07 November 2008

On Rahm

A lot of folks are uncertain about whether Obama has tapped the right guy as chief of staff. Rahm Emanuel has a history as a bit of a . . . pit bull, ironically. He's a highly partisan, inflammatory figure in the political world. The right has been quick to point out the blatant about-face from Obama the campaigner to Obama the president-elect. The left has been scratching heads and musing about whether we all got hoodwinked. Meanwhile, Obama himself says "No one I know is better at getting things done than Rahm Emanuel."

What to make of it all? Who knows. Could the honeymoon be over so quickly? Perhaps. But take this into consideration. If Obama is interested in getting hard work done quickly, if he's not interested in hearing "No," and if he's aware that his first steps in office will be embattled from the beginning no matter who his chief of staff, then maybe he's not worried about taking everybody's feelings into account on this. He has a long working relationship and friendship with Emanuel. He trusts Emanuel, and voters as of Tuesday appear to trust Obama.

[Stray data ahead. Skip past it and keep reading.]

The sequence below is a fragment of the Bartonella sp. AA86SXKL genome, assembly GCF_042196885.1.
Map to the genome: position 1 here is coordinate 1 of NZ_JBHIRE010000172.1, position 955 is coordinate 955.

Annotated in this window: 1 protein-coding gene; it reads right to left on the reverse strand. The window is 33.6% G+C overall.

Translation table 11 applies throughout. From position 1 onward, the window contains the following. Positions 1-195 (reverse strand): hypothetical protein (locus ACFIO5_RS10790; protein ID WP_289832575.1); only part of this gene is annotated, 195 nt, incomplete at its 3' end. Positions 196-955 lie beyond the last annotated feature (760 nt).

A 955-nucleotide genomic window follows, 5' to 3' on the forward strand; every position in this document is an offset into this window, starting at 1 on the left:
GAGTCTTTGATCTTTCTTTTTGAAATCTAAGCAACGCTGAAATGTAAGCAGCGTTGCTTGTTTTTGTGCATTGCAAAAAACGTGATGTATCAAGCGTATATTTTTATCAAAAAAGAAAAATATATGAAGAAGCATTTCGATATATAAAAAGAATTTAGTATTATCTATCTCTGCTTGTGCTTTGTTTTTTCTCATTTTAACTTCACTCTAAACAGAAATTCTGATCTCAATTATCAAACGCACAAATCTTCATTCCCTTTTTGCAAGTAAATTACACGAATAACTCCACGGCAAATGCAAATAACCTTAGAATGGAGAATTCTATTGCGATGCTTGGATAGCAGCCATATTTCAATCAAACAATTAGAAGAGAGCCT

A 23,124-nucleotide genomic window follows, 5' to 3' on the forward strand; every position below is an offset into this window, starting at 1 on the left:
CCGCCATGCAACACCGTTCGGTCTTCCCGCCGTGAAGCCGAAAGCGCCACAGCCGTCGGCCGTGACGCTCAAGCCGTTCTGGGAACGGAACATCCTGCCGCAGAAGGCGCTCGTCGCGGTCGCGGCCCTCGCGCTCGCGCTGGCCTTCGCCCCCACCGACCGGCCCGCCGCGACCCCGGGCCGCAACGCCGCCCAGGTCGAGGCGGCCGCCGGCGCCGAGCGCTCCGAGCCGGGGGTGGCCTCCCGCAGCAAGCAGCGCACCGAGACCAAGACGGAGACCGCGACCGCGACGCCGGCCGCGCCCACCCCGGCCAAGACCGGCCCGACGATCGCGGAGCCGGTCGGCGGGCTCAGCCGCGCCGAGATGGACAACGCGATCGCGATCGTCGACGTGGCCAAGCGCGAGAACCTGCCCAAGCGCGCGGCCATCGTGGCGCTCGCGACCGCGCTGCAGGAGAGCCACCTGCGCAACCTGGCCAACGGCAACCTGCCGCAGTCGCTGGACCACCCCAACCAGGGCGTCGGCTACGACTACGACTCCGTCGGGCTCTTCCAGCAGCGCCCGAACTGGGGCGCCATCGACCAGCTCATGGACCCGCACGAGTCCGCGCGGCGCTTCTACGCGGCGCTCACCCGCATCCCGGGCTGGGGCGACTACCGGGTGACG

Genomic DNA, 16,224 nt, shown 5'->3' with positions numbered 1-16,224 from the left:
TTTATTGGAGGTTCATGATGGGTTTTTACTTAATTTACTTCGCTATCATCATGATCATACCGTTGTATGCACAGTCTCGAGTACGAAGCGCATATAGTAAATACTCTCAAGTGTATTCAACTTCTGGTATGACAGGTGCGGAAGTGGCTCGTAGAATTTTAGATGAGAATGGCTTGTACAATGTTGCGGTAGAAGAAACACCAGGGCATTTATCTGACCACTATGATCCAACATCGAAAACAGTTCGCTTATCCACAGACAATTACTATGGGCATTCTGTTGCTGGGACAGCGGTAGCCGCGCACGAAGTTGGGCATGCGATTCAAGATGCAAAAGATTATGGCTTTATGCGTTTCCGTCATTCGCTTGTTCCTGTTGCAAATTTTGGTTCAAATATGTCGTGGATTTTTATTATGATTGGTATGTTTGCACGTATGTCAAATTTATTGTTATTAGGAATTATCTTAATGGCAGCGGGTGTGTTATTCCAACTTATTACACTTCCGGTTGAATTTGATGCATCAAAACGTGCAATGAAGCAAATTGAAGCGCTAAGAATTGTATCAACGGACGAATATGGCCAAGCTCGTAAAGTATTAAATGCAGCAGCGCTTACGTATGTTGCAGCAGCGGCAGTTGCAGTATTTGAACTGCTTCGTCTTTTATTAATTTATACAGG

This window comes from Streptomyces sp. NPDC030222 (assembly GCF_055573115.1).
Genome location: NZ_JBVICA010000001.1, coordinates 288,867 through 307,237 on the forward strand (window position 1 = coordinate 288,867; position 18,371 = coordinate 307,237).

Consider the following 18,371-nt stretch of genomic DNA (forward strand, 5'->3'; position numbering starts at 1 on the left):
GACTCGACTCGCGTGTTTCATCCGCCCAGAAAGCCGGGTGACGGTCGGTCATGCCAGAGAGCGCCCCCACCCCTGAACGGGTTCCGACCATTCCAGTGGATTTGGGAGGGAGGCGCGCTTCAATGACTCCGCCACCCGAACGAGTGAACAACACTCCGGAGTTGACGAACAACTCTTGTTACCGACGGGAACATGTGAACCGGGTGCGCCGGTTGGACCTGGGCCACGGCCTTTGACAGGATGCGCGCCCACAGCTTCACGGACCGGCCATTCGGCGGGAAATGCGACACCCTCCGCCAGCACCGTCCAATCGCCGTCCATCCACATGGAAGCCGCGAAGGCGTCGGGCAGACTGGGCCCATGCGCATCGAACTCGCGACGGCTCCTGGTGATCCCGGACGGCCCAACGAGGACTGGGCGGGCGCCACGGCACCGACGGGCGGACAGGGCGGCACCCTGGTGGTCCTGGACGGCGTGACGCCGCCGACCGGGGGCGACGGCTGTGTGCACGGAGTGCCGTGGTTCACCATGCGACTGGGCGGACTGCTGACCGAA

It's worth pointing out that on Tuesday night, President-Elect Barack Obama did not take the stage grinning from ear to ear. He would have been forgiven had it been the glory of the win that took center stage. Instead, I was struck by the gravity of his demeanor. He smiled, yet he looked exhausted, not elated. And if he projected a single, overriding characteristic at midnight from Grant Park, it was that he appeared resolute. He appeared as a man who knows, after two years of relentless hard work, that the real challenge is just underway. To win this campaign, Obama surrounded himself with brilliant, committed people and did not get caught up in the attacks and questions from cynics and armchair quarterbacks. Today he is lauded as having run perhaps the most flawless campaign in presidential history.

If Obama is an effective president, nobody except a few historians and political geeks will be talking in the future about who his chief of staff was. And if it turns out that he is not going to be an effective president, then there will be plenty of finger pointing and bombast to go around. Let's just wait and see, shall we?